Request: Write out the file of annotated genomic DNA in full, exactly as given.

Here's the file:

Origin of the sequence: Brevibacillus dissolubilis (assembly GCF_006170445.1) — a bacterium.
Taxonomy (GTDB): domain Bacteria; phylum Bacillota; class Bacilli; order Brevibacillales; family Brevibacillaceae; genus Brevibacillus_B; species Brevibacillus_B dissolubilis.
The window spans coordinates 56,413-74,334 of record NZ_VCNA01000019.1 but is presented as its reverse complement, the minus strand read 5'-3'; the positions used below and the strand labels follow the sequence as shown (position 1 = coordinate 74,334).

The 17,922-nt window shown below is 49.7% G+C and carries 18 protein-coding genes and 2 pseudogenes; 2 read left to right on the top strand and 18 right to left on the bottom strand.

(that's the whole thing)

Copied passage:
Origin of the sequence: Brevibacillus dissolubilis (assembly GCF_006170445.1) — a bacterium.
Taxonomy (GTDB): domain Bacteria; phylum Bacillota; class Bacilli; order Brevibacillales; family Brevibacillaceae; genus Brevibacillus_B; species Brevibacillus_B dissolubilis.
The window spans coordinates 56,413-74,334 of record NZ_VCNA01000019.1 but is presented as its reverse complement, the minus strand read 5'-3'; the positions used below and the strand labels follow the sequence as shown (position 1 = coordinate 74,334).

The 17,922-nt window shown below is 49.7% G+C and carries 18 protein-coding genes and 2 pseudogenes; 2 read left to right on the top strand and 18 right to left on the bottom strand.